Want to get better grades? Lace-up your sneakers!
As students of all ages prepare to go back to school, research suggests that sneakers, not scribblers, should top the list of school supplies. Dr. Scott Leith, data scientist and research psychologist with GoodLife Fitness, explains exercise stimulates brain growth, diminishes stress, contributes to better self-control, speeds up thinking, and more – all of which can translate to better grades.
Here are some of the ways exercise impacts classroom performance:
- Focuses attention. Even one workout has been shown to increase focus. Exercise improves multitasking ability, sustained focus, reaction times, and time on task in the classroom.
- Reduces stress. Physical activity helps mitigate the impact of life’s various stressors. Stress and mental health are larger concerns for today’s youth, and research shows regular exercise buffers us against the potentially damaging effects of tight deadlines and overwork. Further, exercise has a powerful impact on mental health – particularly in alleviating depression and anxiety.
- Improves speed and flexibility of thought. People usually think brain and brawn are separate, but they actually go together. Even single workouts can improve the brain’s processing speed, decision-making ability, and memory capacity.
- Grows more neurons. Exercise supports neurogenesis, the production of new neurons in parts of the brain that govern memory and physical learning. When you hit the gym, you’re not just building bigger muscles, you’re building a bigger brain.
- Increases academic performance. Studies repeatedly show that exercise has a positive effect on the grades of elementary school children, high school students, and university undergraduates. The effects are particularly strong in math.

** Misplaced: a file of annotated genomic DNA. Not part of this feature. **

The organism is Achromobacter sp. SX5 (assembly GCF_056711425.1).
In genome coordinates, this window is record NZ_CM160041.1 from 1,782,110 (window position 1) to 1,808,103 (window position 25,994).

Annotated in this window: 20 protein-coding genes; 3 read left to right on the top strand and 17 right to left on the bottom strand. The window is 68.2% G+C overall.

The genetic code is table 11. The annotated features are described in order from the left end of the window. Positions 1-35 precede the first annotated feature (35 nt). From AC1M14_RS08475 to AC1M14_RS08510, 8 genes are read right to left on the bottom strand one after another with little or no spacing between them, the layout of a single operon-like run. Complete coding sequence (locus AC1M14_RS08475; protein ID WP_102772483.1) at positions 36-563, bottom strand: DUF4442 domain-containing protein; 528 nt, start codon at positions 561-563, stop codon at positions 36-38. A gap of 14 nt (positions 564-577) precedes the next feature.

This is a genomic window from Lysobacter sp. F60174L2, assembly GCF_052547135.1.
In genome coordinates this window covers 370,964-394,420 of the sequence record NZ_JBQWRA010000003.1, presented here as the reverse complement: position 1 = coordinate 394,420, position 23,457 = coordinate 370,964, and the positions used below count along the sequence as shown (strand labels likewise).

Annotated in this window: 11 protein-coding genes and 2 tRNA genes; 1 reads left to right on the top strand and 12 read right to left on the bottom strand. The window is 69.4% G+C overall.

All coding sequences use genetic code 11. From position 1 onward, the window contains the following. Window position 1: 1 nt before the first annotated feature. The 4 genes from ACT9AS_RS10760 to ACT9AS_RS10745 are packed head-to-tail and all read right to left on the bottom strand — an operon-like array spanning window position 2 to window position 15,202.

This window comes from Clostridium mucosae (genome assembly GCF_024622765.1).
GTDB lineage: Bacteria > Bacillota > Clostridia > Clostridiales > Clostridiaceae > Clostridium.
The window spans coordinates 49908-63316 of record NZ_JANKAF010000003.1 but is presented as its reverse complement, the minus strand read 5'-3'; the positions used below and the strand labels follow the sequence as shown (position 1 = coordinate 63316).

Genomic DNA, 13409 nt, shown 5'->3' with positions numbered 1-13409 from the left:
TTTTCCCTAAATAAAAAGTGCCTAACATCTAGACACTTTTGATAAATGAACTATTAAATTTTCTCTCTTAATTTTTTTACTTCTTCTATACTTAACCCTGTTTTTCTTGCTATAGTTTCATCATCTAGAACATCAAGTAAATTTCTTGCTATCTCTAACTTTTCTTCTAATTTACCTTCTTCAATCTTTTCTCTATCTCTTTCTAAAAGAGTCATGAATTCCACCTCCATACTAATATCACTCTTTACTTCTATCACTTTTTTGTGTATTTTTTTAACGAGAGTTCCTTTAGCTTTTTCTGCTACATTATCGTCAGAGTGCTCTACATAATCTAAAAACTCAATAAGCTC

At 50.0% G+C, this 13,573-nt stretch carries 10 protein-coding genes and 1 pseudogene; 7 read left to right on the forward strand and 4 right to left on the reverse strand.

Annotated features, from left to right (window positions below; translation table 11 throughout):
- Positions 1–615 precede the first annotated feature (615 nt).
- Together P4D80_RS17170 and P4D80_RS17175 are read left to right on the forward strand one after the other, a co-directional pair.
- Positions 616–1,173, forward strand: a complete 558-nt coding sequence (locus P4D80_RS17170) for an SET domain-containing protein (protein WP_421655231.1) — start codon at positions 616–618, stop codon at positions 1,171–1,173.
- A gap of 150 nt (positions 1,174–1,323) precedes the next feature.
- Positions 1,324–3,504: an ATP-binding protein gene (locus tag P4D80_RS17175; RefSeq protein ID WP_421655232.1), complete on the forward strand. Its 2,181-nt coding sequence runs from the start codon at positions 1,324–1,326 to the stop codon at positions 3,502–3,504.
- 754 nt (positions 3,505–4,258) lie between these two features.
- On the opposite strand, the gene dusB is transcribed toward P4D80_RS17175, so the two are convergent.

Brain-building workoutsIt’s clear that our brains benefit from any and all exercise, but Leith suggests the most effective type of physical activity should be fun and engaging. Workouts that require you to learn new moves and replicate them and sports that require you to react quickly, like soccer or tennis are also great for mental and physical agility. Leith suggests building these kinds of exercises into your regular workouts:
Get your heart pumping. Activities like running, swimming, biking, and walking help build cardiovascular stamina, which encourages better brain function overall. Cardio is also good for reducing stress and improving focus. A brisk 20-minute walk or jog is a perfect study break to help you clear your mind and return with renewed focus. Stuck inside, just do some jumping jacks or walking lunges to refresh your mind.
Play a sport. Any activity where you have to think strategically and move quickly promotes better brain function and mental agility. Sports like soccer or tennis require us to control our movements and plan our next move on the fly, which helps build neural pathways and trains us to focus.
Try low-intensity mind-body exercise. Mind-body exercises like yoga or tai chi require us to focus on specific muscles while moving through a series of positions. This kind of physical activity is great to reduce stress and practice mindfulness. These kinds of exercises prompt us to control our muscles and hold them for a sustained time – strengthening the connections and control between mind and body.